It was snowing. We were driving through a blizzard on April Fool’s Day, aiming our Subaru in blind hope towards a beach on the Black Sea: our first spring break since moving from sunny Florida to Bulgaria. My crazy-meter, never designed for such rigors, had long since gone on strike.
The whole enterprise had required a leap of faith. My wife would help run the embassy school, where our nine-year-old daughter would attend the fourth grade. I would transplant my writing from the fertile soil of Tampa to the rocky Balkans.
But just now, our needs were far simpler. Watch out for the pothole, the unexpected horse cart on the highway, the mafia Mercedes speeding from behind with darkened windows. Find our hotel on the cobbled, one-way streets of Nesebar, a history-laden peninsula on the Black Sea. Locate a restaurant that was open in the off-season. If ancient Greek mariners could find this port town on the edge of the known world, surely we could track down a bowl of spaghetti. Continue reading
How many ways are there to entertain a 9-year-old in Europe? Apparently at least two: the American way and the local way. Guess which one requires more legal waivers?
On Sunday my daughter and I decided we needed a swim. And with most outdoor pools already closed for the season here in Sofia, we turned to the Holiday Inn.
To be sure, it’s a swanky setup. There’s a jacuzzi and miles of picture windows and a sauna hot enough to poach an egg. But first we had to sign a pile of documents. Did we examine all the rules? Check. Agree to supervise our children? Of course. Sign away all legal rights forever in the unlikely event that something unfortunate occurs in said pool? Naturally.
Holiday Inn Sofia / motoroads.com
We had a very nice swim. But for the two of us it cost $24 US for a single visit, plus $4 more for an exquisite bottle of Italian water, thank you very much.
On Monday we went to Kokolandia, a ropes course at the southern end of the magnificent Boris’s Garden, Sofia’s forested city park. For $2.75 US and not a single signature, my daughter hitched into a harness and climbed happily up into the trees. She clambered over obstacles, grunted past obstructions, pleaded once or twice for divine intervention, and flew down a zipwire. “I can’t believe I did it!” she said afterwards. Continue reading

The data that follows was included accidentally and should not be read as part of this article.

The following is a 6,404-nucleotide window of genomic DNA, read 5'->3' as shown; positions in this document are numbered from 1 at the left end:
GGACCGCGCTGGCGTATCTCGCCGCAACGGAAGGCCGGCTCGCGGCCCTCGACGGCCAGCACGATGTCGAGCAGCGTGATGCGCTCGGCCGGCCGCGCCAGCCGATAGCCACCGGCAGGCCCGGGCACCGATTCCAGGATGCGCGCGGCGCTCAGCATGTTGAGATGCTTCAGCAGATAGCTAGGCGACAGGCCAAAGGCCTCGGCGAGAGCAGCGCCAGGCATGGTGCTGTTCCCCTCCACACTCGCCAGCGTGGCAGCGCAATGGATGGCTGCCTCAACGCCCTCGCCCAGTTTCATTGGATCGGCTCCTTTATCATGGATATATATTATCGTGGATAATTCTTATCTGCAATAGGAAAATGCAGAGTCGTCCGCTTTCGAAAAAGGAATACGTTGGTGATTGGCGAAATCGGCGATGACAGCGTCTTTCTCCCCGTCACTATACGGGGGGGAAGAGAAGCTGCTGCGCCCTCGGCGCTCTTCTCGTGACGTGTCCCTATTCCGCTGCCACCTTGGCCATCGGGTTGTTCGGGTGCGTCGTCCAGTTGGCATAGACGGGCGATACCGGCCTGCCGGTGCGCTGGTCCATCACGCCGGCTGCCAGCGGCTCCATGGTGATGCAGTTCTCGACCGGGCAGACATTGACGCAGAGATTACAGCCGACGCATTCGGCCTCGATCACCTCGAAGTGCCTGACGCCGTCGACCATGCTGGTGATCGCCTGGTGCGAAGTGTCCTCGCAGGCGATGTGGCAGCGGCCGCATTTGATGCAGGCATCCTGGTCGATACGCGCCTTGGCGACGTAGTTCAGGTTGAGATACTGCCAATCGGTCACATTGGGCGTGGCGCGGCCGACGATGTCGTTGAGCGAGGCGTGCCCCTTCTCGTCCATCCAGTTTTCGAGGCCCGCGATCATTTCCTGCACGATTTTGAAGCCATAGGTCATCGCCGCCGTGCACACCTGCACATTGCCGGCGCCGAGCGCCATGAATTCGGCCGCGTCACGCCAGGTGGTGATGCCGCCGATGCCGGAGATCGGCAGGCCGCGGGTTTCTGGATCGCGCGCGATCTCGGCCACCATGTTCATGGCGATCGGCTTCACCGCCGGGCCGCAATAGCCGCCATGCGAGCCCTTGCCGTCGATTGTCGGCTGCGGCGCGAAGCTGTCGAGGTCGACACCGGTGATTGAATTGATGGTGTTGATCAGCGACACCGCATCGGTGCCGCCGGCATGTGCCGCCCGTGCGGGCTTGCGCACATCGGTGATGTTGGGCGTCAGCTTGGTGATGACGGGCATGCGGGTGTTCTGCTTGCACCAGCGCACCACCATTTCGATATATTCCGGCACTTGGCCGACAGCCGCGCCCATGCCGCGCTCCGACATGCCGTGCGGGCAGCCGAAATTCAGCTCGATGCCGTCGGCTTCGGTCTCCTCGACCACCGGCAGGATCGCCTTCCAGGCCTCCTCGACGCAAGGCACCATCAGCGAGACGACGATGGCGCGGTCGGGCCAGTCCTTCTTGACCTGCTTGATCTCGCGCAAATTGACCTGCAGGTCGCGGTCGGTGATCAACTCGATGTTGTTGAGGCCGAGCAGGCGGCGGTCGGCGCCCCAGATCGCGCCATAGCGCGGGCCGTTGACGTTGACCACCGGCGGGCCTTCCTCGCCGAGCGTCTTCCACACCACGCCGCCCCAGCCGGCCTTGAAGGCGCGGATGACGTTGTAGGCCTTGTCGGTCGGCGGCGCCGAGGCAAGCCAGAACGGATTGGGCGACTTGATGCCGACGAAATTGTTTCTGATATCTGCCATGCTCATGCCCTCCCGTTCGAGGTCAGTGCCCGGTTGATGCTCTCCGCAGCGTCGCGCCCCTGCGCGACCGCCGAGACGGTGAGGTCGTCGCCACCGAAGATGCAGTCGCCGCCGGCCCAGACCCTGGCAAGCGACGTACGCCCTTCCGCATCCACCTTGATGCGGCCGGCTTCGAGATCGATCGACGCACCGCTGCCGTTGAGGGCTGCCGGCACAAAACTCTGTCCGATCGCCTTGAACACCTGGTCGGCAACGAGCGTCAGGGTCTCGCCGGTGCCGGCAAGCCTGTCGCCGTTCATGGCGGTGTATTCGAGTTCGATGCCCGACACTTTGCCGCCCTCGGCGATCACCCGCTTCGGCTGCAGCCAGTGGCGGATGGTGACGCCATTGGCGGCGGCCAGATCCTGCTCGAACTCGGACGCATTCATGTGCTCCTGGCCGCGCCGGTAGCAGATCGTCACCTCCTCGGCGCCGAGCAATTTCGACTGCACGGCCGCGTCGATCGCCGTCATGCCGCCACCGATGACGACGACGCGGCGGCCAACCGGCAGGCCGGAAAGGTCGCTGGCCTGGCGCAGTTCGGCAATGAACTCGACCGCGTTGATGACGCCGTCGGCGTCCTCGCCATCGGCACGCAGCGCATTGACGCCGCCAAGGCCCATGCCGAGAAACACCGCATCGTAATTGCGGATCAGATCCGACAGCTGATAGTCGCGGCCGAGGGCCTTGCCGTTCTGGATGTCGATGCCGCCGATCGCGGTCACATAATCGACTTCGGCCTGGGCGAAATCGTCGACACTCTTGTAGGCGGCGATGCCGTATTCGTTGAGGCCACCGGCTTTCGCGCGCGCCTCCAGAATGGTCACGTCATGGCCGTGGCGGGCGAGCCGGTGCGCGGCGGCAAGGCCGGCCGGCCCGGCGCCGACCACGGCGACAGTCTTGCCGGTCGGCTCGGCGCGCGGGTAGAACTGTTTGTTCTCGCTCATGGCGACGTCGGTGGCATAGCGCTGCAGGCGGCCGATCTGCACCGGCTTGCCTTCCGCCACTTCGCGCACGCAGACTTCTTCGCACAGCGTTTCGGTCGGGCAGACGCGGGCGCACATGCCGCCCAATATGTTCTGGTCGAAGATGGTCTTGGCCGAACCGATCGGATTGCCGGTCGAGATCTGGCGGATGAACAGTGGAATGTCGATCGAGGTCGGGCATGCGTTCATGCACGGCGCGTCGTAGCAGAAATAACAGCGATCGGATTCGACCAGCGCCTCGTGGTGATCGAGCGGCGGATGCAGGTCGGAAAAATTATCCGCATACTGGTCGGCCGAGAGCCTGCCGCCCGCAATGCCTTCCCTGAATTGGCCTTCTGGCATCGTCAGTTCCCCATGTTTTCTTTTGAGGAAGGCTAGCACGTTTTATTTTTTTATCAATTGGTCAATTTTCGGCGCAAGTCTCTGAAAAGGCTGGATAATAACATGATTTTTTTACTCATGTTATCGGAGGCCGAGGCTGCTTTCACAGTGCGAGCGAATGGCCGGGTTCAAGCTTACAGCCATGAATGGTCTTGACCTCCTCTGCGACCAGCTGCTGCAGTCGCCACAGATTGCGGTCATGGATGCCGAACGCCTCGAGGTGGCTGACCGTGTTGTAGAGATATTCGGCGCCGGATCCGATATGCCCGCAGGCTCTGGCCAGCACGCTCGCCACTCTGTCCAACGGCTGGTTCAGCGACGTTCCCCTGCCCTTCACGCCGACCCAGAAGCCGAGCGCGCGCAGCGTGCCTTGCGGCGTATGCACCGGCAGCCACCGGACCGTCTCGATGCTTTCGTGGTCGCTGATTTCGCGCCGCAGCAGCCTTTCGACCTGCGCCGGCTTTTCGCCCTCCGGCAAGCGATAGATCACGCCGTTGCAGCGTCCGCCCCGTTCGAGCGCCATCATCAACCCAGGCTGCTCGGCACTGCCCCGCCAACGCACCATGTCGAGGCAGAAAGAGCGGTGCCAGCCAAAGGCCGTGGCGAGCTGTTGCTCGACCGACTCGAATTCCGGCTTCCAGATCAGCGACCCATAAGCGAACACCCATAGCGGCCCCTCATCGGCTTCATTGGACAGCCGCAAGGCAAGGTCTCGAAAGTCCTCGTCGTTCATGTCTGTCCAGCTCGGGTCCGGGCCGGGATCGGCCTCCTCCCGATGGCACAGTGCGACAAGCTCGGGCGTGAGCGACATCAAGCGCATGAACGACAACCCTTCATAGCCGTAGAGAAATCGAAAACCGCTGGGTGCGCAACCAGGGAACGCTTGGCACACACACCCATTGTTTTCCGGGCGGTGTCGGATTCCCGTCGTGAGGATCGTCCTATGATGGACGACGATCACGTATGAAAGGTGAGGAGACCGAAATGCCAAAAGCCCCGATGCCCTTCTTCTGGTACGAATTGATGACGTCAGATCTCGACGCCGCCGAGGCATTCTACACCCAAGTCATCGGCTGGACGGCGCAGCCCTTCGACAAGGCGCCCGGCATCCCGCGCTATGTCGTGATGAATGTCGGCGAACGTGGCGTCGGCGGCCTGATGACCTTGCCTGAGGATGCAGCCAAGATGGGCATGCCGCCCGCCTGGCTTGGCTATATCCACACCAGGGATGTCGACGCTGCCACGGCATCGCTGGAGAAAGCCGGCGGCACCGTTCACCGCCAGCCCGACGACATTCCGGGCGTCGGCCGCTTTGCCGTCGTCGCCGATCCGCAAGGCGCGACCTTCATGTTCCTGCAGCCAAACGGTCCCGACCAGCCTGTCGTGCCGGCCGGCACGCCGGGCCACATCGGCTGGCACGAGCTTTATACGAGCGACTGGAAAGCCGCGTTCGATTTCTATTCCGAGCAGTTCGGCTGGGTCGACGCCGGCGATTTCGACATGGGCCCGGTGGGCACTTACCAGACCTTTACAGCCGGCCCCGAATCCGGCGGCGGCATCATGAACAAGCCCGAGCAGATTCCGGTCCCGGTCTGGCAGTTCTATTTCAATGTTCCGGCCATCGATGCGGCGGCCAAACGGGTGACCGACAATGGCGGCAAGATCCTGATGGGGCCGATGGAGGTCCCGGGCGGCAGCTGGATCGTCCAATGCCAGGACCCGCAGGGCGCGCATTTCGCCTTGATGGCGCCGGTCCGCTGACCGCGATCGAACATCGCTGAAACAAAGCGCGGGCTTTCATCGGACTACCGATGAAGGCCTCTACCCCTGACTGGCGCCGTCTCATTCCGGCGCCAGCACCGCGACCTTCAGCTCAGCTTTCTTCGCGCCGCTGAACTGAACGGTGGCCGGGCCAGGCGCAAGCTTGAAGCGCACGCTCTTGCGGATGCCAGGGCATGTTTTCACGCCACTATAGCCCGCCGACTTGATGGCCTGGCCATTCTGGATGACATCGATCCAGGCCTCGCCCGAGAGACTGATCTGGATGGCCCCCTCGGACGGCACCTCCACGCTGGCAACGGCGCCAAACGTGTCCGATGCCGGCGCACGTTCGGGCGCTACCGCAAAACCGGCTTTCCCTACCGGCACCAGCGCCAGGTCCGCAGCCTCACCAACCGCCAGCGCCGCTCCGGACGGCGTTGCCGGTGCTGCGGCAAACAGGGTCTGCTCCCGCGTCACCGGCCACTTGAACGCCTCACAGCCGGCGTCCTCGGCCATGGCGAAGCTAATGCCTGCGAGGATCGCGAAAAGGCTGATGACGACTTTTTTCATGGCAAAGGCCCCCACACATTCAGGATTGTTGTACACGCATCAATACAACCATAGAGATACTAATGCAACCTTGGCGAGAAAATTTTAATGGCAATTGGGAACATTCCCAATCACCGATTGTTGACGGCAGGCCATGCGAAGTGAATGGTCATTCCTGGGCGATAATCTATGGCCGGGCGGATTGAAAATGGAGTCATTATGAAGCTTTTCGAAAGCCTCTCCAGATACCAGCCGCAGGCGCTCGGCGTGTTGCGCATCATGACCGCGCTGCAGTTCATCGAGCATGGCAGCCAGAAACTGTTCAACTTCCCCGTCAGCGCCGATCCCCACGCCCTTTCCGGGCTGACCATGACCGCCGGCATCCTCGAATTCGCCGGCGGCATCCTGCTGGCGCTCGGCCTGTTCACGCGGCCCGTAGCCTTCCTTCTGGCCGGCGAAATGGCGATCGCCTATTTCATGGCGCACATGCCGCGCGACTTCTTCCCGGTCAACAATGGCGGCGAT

As any parent of a nine-year-old will tell you, visiting museums while traveling can be a hit-or-miss affair. Sometimes you strike gold with a user-friendly layout, activities for children, and art with a whimsical touch. Sometimes it’s a complete bust.
Over the last month in Bulgaria we’ve been batting around .400 — not bad for a professional baseball player, but a bit tense in the child-rearing game.
Last weekend we visited the glorious State Gallery of Fine Arts in the old town section of Plovdiv. Even at 11 a.m. on a Saturday, it appeared we were the only visitors. But for an admission fee of 3 lev ($2.17US,) an attendant scurried up three flights to turn on all the gallery lights for us.
Truth be told, not all members of our party were in the mood for art. But the spacious, bright layout showed off the museum’s collection of 19th and 20th century Bulgarian paintings and sculpture to full advantage.
We were particularly taken with the folk art of Bulgarian master Zlatyu Boyadjiev, above, whose partial paralysis in 1951 prompted a switch of hands (from right to left) and a new appreciation for village life that recalls Marc Chagall. There’s some magic in the approach of artists like Hristo Hristov (left,) and the historic portraits recalling struggles long overlooked in the West.
That’s the good news. But our visit to the National Museum of Natural History in Sofia earned decidedly mixed reviews from our nine-year-old naturalist in residence. Continue reading